“If the police determine that there is a noise violation, anyone involved in making the noise can be arrested,” Carvalho said. “If the police issue a nuisance house violation, the residents of that house can each be subject to a $300 fine.”
In addition, police cannot enter a residence without a proper warrant, he said. However, there are multiple exceptions to the warrant rule.
“If you open the door to your home, whatever the police can see in plain view may allow them access to the home,” Carvalho explained. “If there is a medical emergency or if someone who the police are in pursuit of enters a home, the police can enter that home.”
As most students know, one basic ingredient for any successful house party is a large supply of alcohol, which sometimes comes in the form of a keg. The Town of Amherst requires that party-throwers obtain a keg license through the police department. If party organizers fail to secure a license and are caught with a keg on their premises, each individual who is a tenant in such residences can be subject to a $300 fine for each keg.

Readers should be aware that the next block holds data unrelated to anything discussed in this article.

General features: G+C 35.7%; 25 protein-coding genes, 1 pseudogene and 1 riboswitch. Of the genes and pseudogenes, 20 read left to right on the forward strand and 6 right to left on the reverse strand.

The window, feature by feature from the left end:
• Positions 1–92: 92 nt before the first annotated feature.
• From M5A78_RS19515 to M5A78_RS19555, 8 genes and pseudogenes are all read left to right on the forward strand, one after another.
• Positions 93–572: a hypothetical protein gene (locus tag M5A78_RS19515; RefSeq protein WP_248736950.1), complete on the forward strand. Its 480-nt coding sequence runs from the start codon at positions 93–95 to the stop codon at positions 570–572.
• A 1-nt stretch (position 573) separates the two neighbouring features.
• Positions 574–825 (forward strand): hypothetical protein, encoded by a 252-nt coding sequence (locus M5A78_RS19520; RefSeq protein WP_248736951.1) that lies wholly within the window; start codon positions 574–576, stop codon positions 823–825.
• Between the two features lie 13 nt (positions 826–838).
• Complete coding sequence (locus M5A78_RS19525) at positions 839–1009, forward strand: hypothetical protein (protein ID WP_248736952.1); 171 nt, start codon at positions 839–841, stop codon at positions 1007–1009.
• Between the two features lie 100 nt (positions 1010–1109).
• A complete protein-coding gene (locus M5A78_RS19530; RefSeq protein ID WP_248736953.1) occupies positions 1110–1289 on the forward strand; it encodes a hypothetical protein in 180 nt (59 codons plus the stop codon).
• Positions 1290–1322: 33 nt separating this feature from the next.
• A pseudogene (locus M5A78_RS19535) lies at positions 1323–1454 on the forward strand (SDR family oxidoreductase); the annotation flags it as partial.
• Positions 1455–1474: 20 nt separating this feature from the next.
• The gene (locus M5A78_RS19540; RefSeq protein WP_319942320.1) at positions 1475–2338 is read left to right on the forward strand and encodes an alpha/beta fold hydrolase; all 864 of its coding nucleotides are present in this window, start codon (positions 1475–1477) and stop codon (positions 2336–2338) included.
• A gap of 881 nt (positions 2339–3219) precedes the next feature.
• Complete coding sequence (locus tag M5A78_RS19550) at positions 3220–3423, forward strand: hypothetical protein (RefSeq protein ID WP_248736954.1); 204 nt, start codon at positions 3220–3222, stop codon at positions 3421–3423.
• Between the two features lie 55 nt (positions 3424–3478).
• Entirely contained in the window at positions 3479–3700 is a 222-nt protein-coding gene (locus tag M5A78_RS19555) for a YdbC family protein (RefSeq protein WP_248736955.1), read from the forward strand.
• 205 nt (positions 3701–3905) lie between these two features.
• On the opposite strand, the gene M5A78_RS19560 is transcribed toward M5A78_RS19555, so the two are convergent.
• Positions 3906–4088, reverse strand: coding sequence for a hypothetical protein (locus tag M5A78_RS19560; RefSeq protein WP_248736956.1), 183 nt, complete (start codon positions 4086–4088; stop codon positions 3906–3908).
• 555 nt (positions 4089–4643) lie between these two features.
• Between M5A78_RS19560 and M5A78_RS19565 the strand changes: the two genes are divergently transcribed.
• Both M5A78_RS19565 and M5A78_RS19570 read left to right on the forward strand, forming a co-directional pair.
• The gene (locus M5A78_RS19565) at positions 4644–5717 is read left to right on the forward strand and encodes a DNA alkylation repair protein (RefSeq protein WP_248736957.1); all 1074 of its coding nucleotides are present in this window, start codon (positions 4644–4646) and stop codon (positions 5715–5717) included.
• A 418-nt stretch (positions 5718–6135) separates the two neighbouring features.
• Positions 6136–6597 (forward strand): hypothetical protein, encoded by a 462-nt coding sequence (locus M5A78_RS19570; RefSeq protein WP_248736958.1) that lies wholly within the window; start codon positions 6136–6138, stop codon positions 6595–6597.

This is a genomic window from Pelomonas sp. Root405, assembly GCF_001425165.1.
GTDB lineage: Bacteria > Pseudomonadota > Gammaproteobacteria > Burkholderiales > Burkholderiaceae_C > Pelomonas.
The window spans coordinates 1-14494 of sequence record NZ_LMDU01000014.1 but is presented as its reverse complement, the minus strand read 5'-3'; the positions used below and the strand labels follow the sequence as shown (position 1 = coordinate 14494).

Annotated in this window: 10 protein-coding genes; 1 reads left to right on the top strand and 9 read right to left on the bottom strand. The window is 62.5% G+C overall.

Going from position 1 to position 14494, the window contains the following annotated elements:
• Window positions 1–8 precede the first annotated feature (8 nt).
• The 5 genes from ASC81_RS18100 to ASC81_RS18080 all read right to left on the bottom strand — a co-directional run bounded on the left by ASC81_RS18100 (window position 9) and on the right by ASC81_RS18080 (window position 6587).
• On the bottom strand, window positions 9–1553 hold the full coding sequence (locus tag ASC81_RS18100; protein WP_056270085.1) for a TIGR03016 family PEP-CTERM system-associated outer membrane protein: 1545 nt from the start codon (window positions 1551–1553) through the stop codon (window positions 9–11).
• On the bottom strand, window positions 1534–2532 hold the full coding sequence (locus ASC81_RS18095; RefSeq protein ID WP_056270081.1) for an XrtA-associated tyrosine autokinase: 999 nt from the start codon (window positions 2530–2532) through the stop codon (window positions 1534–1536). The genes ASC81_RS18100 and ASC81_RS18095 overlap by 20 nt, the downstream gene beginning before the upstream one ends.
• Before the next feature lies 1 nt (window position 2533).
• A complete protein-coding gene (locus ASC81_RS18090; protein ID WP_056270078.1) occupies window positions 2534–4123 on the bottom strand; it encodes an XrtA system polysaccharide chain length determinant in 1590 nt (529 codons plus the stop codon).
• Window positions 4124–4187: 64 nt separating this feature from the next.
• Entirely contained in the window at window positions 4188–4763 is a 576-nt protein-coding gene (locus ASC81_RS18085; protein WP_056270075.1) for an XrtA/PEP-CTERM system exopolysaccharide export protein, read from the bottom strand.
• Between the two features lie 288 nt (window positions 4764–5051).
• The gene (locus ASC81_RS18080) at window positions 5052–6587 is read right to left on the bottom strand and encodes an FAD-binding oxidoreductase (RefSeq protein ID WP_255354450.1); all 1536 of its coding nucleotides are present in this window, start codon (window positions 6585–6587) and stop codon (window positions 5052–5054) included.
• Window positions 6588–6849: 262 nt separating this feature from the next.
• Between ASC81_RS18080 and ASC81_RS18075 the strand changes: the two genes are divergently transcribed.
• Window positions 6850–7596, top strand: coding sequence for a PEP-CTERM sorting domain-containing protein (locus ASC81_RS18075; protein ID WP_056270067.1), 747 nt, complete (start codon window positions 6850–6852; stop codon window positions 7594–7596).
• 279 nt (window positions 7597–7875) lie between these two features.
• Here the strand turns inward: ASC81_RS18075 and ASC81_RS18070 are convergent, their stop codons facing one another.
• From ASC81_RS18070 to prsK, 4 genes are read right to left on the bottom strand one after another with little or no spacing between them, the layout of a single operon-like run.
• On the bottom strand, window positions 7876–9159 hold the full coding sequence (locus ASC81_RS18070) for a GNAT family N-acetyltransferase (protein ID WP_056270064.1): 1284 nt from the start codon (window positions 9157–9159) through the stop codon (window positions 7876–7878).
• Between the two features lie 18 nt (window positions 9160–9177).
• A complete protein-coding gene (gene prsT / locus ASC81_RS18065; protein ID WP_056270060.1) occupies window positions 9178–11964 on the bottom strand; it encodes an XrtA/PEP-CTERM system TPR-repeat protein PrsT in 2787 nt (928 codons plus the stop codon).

Carvalho concluded by boiling down the primary ways to survive an encounter with the police.
“Stay calm. Be polite. Assert your rights in an acceptable manner. Have fun, but try to avoid situations that will beg for police attention and intervention,” he said.
Any student is welcome to contact the Student Legal Services Office with questions about any legal matter before or after problems arise.
Ashley Berger can be reached at email@example.com.